With the report of the initial findings of the Cardus Education Survey (CES) released in August, the hope is that stakeholders will consider how their own Christian school and system compare to the survey’s findings, says Dr. Deani Van Pelt.
Van Pelt, associate professor of education at Redeemer University College and CES co-investigator, notes the survey aimed to discover whether there is a match between Christian education motivations and outcomes.
It is hard to talk about the ways forward for Christian schools when there’s uncertainty around whether they are doing what they say they are, she says.
The study is the largest representative sample of Christian school graduates, using data from five separate studies.
Among the survey findings are that Christian schools promote community building and civic responsibility; are strong contributors to family life; provide strong life direction for students; and foster gratitude, hope and optimism for the future.
Van Pelt says when schools look to compare themselves to the findings they can ask themselves whether or not they match the findings and, if so, what does that say about the pathway forward.
These conversations can start answering what 21st century Christian education could look like, she says.
Schools may have different responses depending on their mission statements, she says. For example, some may find a strong alignment with their goal of creating world-changers and note that they indeed are producing leading citizens with global impact while others who claim they are doing so may instead find that they are producing “salt-of-the-earth” citizens whose main influence is within their local families and community.
“We’re hoping that schools will take a look at their purposes and their means to achieve those goals, and even if the conclusion is that everything is satisfactory then there’s still something that’s very healthy that happens through those types of reflective conversations,” she says.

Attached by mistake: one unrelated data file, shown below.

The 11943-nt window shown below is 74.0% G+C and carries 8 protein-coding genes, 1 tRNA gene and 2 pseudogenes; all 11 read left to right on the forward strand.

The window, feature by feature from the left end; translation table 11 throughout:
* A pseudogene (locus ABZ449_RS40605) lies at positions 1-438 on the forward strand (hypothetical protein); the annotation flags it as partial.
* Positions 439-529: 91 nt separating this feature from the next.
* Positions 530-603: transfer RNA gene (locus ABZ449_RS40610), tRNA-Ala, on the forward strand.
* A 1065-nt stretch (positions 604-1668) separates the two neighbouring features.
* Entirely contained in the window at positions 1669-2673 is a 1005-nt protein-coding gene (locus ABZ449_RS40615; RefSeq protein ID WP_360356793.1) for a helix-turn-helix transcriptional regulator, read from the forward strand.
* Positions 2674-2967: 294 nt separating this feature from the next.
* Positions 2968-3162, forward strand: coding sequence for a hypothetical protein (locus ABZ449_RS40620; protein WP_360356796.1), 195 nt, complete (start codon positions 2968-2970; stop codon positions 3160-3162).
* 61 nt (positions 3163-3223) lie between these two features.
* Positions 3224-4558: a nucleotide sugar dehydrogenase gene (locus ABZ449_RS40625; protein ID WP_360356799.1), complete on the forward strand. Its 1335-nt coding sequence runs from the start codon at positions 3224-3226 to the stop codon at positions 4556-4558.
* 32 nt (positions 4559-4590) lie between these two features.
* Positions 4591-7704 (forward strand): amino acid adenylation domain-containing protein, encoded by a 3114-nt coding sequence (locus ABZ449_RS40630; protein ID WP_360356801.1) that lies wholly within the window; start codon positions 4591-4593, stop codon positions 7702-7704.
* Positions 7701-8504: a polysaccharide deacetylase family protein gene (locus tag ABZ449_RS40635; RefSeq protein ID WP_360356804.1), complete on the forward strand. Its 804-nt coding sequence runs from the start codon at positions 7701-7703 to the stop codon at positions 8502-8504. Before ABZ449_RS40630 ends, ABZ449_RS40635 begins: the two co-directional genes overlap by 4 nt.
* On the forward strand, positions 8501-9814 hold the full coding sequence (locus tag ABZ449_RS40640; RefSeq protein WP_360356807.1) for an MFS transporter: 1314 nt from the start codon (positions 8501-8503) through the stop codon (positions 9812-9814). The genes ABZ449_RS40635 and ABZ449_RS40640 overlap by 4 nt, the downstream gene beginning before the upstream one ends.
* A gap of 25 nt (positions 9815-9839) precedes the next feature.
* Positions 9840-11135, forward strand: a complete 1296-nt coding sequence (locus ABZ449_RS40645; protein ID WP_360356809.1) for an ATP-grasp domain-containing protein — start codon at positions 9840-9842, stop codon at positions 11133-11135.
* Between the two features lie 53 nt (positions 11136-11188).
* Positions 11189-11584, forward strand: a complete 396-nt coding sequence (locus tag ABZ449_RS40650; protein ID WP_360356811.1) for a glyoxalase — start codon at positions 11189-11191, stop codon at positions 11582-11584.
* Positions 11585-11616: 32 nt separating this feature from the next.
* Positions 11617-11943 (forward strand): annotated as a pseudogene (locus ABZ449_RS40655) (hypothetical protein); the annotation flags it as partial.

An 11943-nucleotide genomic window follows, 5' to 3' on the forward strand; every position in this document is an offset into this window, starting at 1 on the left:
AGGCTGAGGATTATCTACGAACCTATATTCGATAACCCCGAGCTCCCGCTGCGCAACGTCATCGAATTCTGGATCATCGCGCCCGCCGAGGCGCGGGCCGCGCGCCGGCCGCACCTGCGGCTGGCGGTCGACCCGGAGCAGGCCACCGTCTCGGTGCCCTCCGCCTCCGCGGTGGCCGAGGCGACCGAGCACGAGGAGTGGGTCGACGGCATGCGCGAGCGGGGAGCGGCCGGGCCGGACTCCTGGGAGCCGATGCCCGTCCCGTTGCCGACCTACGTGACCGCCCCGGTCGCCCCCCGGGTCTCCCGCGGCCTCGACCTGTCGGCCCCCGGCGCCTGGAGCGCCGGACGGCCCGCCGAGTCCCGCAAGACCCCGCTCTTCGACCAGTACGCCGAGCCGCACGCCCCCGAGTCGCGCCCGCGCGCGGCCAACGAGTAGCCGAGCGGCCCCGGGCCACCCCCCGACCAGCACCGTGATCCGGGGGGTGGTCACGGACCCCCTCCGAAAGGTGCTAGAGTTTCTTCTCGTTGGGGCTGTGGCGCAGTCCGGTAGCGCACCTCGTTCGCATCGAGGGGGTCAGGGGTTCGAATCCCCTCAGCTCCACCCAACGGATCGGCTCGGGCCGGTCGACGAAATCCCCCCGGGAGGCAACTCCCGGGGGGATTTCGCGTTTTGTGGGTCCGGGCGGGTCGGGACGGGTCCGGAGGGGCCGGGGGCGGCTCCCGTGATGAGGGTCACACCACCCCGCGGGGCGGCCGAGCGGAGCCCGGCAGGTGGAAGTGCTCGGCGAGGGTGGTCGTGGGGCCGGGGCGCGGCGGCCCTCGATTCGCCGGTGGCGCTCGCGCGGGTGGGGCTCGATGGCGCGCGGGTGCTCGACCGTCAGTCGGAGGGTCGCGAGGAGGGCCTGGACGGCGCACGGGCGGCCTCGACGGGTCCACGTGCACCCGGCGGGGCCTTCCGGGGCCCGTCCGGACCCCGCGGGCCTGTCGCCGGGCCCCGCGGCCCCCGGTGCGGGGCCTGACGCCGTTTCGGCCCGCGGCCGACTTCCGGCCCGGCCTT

While it can be difficult sometimes to have these kinds of conversations, Van Pelt says the changing terrain in terms of economics, politics, technology and globalization requires a look at “those fundamental and essential educational questions.”
Cardus is looking to collect Canadian data for the survey in January and February 2012. Van Pelt says they are excited about the potential of comparison data becoming available such that similarities and differences between Canadian and American Christian schools and their graduates will become possible.
The organization is also planning for more publications on the academic level including several upcoming articles in the Journal of School Choice.
Schools and associations can invite Cardus representatives to speak at their conferences or events about the survey, and there are free facilitator guides with PowerPoint slides available for download so schools can organize their own discussions. The discussion points are around what is our purpose, why we do what we do, how do we do it, and what should we be doing differently.
Van Pelt says with the comparative data available, it helps to demystify some of the rhetoric and misconceptions about Christian schooling.
“We’ve made a major contribution to the research landscape and that is tremendously satisfying. It’s hard to predict the effect that will have as the years unfold,” she says.
“If we can stimulate conversation at the local school/association level, if we can help to strengthen Christian schooling in some way, then as we move into this new century, into new times, we will also be very deeply satisfied.”
To learn more about the study, visit this link.